These activities seem critical given the aging workforce and the need for organizations to improve their succession planning processes. “Companies need formal succession plans to be competitive in 2015,” says Josh Bersin, principal and founder of Bersin by Deloitte. In a 2015 HR Magazine article, Bersin wrote many organizations struggle to facilitate internal talent mobility. Fewer than one-third have formal succession plans for all but the very top levels, according to research conducted by Bersin by Deloitte and published in November 2014.

    While it can be easy to see the typical pitfalls when we step back, it is much harder to catch ourselves from making missteps when we are in the middle of filling a critical role. For example, hiring managers often admit the pressures they are under to hire, often sacrificing diligence and patience when it is needed most. Others readily point to a time when they experienced groupthink and didn’t question a peer or boss when making a poor decision after a final interview.

    Others say they overlooked, and/or justified their decisions in the face of contrary objective personality or ability data, after living with a bad hire.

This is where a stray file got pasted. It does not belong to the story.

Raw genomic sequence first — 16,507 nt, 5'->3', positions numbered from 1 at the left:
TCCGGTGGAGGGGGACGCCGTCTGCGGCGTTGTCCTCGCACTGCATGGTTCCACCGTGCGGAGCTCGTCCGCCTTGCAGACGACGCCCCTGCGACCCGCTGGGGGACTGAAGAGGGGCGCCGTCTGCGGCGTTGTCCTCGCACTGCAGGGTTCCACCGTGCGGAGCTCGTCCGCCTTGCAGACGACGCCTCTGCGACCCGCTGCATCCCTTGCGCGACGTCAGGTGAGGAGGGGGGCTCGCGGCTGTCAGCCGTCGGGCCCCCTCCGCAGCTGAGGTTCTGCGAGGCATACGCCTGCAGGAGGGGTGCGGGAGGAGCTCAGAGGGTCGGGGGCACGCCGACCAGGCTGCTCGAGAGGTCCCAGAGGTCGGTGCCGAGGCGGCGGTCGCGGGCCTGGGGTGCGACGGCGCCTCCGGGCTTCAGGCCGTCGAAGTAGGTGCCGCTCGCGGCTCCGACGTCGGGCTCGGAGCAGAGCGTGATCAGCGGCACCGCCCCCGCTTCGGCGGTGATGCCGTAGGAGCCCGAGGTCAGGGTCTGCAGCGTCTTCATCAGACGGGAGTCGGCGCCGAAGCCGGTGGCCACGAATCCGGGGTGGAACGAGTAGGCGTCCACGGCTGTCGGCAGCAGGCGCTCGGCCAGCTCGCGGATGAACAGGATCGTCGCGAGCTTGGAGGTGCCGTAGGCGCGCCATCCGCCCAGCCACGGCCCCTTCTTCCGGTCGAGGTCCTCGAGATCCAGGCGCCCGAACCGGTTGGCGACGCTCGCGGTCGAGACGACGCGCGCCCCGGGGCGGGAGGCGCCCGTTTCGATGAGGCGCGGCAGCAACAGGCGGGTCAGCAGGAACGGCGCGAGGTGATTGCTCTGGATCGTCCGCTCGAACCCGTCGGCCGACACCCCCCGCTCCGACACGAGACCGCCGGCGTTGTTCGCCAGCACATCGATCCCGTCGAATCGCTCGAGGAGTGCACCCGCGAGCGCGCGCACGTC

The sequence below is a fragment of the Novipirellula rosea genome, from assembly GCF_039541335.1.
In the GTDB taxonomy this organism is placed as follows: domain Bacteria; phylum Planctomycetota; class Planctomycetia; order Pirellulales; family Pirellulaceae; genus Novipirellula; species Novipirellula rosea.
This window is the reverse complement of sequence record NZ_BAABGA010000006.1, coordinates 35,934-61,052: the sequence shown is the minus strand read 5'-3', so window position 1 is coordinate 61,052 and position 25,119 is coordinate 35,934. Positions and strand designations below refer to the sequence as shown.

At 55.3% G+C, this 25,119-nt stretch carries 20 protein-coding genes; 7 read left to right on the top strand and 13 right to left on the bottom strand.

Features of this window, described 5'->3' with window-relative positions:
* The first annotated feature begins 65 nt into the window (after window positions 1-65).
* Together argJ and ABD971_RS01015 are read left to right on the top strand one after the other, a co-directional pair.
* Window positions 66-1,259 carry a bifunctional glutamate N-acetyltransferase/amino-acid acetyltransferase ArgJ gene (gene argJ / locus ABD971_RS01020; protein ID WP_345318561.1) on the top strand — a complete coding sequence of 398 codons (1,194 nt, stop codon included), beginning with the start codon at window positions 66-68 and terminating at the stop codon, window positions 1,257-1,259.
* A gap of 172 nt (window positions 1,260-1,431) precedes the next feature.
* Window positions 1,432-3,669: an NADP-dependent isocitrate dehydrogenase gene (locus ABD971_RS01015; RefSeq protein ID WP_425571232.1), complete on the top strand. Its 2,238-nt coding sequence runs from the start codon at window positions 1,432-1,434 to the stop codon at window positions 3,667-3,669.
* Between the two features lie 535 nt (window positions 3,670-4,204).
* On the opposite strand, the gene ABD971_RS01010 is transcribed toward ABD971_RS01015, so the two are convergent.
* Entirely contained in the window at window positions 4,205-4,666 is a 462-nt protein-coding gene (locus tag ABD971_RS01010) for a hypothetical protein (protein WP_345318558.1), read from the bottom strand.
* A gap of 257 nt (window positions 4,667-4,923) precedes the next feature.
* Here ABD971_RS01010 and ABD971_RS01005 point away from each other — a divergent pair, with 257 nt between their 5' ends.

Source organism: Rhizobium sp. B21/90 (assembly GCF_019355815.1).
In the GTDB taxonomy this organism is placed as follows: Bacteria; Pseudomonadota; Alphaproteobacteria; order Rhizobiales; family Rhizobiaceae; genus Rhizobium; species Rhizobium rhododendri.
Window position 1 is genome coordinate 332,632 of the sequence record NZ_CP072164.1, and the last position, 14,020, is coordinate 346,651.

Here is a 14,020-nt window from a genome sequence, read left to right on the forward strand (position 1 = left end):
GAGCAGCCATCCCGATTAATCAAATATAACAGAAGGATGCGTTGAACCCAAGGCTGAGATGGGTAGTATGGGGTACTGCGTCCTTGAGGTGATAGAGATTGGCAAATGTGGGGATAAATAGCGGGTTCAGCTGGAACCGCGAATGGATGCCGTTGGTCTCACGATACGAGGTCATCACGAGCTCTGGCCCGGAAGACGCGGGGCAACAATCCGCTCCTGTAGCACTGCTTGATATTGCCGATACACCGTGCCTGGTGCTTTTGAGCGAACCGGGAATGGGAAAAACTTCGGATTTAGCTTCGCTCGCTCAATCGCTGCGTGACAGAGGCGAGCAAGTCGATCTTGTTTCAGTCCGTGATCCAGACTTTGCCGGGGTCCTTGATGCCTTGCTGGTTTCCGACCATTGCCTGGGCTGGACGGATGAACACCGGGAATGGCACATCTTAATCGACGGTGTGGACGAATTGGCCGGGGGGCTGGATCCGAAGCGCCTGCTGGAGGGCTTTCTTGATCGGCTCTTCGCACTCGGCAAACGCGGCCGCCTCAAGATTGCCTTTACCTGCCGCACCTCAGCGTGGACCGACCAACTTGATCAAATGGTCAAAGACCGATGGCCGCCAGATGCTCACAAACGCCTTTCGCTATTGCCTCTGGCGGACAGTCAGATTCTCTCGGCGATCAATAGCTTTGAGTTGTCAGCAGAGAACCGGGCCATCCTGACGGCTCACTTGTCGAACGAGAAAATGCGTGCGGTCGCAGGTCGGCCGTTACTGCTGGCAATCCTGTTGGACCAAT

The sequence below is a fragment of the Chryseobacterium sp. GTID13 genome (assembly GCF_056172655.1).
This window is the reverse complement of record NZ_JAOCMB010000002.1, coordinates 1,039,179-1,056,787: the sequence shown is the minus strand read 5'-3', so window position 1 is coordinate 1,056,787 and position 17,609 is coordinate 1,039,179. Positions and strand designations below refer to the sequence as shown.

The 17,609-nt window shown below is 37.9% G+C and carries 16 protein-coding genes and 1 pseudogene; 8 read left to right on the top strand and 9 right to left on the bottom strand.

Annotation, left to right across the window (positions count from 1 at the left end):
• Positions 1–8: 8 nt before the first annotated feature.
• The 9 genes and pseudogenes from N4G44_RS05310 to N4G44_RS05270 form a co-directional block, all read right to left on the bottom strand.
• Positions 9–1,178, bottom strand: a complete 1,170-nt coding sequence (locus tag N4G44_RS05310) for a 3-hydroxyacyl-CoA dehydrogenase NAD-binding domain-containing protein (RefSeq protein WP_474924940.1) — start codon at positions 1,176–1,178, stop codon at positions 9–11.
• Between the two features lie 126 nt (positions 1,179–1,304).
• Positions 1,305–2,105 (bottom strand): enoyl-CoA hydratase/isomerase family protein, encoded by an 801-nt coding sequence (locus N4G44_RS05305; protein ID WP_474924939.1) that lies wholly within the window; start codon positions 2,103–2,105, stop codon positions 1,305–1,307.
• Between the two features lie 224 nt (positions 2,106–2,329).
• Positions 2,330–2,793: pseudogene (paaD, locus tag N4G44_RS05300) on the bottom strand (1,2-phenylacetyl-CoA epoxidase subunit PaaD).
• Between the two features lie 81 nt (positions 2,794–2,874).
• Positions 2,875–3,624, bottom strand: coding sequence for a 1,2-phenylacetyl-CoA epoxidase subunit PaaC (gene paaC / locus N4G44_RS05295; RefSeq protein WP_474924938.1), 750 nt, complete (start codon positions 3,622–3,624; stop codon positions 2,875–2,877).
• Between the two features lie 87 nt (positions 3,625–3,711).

In other words, people are so busy with the day-to-day, they often do not invest the time to proactively work on their organization’s hiring process. In fact, it seems that many organizations engage the hiring process as a reflexive, knee-jerk activity in response to an opening or vacancy. All that said, many organizations have a way to go when it comes to tightening up their hiring processes. So, how do you avoid making a bad hire? Here are my five suggestions:

    1. Stop making the common errors we make under pressure to hire. For instance, mistakes such as falling for candidates who remind us of ourselves, or not having a structured interview format so that we can compare apples to apples.